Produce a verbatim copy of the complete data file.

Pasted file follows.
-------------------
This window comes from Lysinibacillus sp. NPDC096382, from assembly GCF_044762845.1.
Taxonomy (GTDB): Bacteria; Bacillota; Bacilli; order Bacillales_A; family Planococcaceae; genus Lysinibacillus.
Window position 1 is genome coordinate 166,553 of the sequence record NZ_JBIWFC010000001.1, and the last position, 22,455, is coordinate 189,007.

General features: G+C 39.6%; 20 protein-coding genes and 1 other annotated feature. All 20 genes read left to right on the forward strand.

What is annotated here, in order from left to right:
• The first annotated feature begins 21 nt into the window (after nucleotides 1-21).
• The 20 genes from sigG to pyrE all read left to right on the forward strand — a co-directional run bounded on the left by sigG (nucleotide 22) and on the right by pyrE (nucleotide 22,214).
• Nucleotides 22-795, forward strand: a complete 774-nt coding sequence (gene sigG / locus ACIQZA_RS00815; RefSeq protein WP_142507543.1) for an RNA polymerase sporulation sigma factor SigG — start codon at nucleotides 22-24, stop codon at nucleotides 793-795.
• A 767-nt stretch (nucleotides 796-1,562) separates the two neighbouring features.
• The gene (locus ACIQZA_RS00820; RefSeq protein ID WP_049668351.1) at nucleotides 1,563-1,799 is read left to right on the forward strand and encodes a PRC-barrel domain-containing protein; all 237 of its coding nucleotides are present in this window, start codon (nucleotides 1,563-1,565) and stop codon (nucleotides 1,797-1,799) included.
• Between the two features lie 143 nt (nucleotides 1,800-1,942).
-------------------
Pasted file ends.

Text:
This window comes from Lysinibacillus sp. NPDC096382, from assembly GCF_044762845.1.
Taxonomy (GTDB): Bacteria; Bacillota; Bacilli; order Bacillales_A; family Planococcaceae; genus Lysinibacillus.
Window position 1 is genome coordinate 166,553 of the sequence record NZ_JBIWFC010000001.1, and the last position, 22,455, is coordinate 189,007.

General features: G+C 39.6%; 20 protein-coding genes and 1 other annotated feature. All 20 genes read left to right on the forward strand.

What is annotated here, in order from left to right:
• The first annotated feature begins 21 nt into the window (after nucleotides 1-21).
• The 20 genes from sigG to pyrE all read left to right on the forward strand — a co-directional run bounded on the left by sigG (nucleotide 22) and on the right by pyrE (nucleotide 22,214).
• Nucleotides 22-795, forward strand: a complete 774-nt coding sequence (gene sigG / locus ACIQZA_RS00815; RefSeq protein WP_142507543.1) for an RNA polymerase sporulation sigma factor SigG — start codon at nucleotides 22-24, stop codon at nucleotides 793-795.
• A 767-nt stretch (nucleotides 796-1,562) separates the two neighbouring features.
• The gene (locus ACIQZA_RS00820; RefSeq protein ID WP_049668351.1) at nucleotides 1,563-1,799 is read left to right on the forward strand and encodes a PRC-barrel domain-containing protein; all 237 of its coding nucleotides are present in this window, start codon (nucleotides 1,563-1,565) and stop codon (nucleotides 1,797-1,799) included.
• Between the two features lie 143 nt (nucleotides 1,800-1,942).